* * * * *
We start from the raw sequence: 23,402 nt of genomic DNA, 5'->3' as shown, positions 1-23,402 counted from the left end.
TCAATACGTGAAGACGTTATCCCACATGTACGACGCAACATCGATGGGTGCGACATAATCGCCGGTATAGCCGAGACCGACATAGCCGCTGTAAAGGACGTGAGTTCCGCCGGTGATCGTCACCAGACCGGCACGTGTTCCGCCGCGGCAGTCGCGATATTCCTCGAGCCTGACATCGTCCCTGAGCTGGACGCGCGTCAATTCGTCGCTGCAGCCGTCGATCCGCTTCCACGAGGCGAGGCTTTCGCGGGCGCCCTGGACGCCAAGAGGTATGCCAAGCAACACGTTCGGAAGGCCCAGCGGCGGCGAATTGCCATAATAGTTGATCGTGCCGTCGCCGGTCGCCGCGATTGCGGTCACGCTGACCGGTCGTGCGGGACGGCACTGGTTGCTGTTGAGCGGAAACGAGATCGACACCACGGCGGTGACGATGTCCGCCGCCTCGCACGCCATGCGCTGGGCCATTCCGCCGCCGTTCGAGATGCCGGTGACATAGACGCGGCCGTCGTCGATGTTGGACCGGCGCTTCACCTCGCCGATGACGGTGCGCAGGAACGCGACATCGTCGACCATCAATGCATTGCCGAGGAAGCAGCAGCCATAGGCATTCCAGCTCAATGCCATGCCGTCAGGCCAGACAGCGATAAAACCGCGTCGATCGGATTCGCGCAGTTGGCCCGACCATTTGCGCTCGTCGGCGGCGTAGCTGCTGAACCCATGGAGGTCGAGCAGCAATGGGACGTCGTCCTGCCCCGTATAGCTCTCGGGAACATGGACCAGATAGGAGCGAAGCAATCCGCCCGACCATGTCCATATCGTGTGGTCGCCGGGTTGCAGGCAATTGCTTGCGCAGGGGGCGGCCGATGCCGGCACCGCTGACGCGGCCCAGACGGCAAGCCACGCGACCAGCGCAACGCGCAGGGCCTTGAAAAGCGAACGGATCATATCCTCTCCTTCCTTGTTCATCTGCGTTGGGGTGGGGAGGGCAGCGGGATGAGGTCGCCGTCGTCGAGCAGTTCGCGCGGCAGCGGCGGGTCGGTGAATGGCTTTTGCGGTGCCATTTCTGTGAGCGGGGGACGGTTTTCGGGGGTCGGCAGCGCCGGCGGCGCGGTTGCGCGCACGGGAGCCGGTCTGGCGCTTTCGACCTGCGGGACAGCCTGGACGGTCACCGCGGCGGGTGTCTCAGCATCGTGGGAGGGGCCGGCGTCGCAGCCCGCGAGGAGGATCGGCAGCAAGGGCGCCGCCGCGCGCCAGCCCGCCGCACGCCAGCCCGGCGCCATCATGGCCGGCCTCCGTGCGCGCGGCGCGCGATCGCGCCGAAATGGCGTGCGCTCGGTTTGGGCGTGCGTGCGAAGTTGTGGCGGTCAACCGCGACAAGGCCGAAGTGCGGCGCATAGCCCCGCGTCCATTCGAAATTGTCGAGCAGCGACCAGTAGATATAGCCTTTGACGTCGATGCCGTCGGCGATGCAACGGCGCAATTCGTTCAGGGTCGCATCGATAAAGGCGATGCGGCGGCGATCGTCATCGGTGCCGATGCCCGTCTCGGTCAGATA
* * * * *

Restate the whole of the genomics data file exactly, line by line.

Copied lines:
We start from the raw sequence: 23,402 nt of genomic DNA, 5'->3' as shown, positions 1-23,402 counted from the left end.
TCAATACGTGAAGACGTTATCCCACATGTACGACGCAACATCGATGGGTGCGACATAATCGCCGGTATAGCCGAGACCGACATAGCCGCTGTAAAGGACGTGAGTTCCGCCGGTGATCGTCACCAGACCGGCACGTGTTCCGCCGCGGCAGTCGCGATATTCCTCGAGCCTGACATCGTCCCTGAGCTGGACGCGCGTCAATTCGTCGCTGCAGCCGTCGATCCGCTTCCACGAGGCGAGGCTTTCGCGGGCGCCCTGGACGCCAAGAGGTATGCCAAGCAACACGTTCGGAAGGCCCAGCGGCGGCGAATTGCCATAATAGTTGATCGTGCCGTCGCCGGTCGCCGCGATTGCGGTCACGCTGACCGGTCGTGCGGGACGGCACTGGTTGCTGTTGAGCGGAAACGAGATCGACACCACGGCGGTGACGATGTCCGCCGCCTCGCACGCCATGCGCTGGGCCATTCCGCCGCCGTTCGAGATGCCGGTGACATAGACGCGGCCGTCGTCGATGTTGGACCGGCGCTTCACCTCGCCGATGACGGTGCGCAGGAACGCGACATCGTCGACCATCAATGCATTGCCGAGGAAGCAGCAGCCATAGGCATTCCAGCTCAATGCCATGCCGTCAGGCCAGACAGCGATAAAACCGCGTCGATCGGATTCGCGCAGTTGGCCCGACCATTTGCGCTCGTCGGCGGCGTAGCTGCTGAACCCATGGAGGTCGAGCAGCAATGGGACGTCGTCCTGCCCCGTATAGCTCTCGGGAACATGGACCAGATAGGAGCGAAGCAATCCGCCCGACCATGTCCATATCGTGTGGTCGCCGGGTTGCAGGCAATTGCTTGCGCAGGGGGCGGCCGATGCCGGCACCGCTGACGCGGCCCAGACGGCAAGCCACGCGACCAGCGCAACGCGCAGGGCCTTGAAAAGCGAACGGATCATATCCTCTCCTTCCTTGTTCATCTGCGTTGGGGTGGGGAGGGCAGCGGGATGAGGTCGCCGTCGTCGAGCAGTTCGCGCGGCAGCGGCGGGTCGGTGAATGGCTTTTGCGGTGCCATTTCTGTGAGCGGGGGACGGTTTTCGGGGGTCGGCAGCGCCGGCGGCGCGGTTGCGCGCACGGGAGCCGGTCTGGCGCTTTCGACCTGCGGGACAGCCTGGACGGTCACCGCGGCGGGTGTCTCAGCATCGTGGGAGGGGCCGGCGTCGCAGCCCGCGAGGAGGATCGGCAGCAAGGGCGCCGCCGCGCGCCAGCCCGCCGCACGCCAGCCCGGCGCCATCATGGCCGGCCTCCGTGCGCGCGGCGCGCGATCGCGCCGAAATGGCGTGCGCTCGGTTTGGGCGTGCGTGCGAAGTTGTGGCGGTCAACCGCGACAAGGCCGAAGTGCGGCGCATAGCCCCGCGTCCATTCGAAATTGTCGAGCAGCGACCAGTAGATATAGCCTTTGACGTCGATGCCGTCGGCGATGCAACGGCGCAATTCGTTCAGGGTCGCATCGATAAAGGCGATGCGGCGGCGATCGTCATCGGTGCCGATGCCCGTCTCGGTCAGATA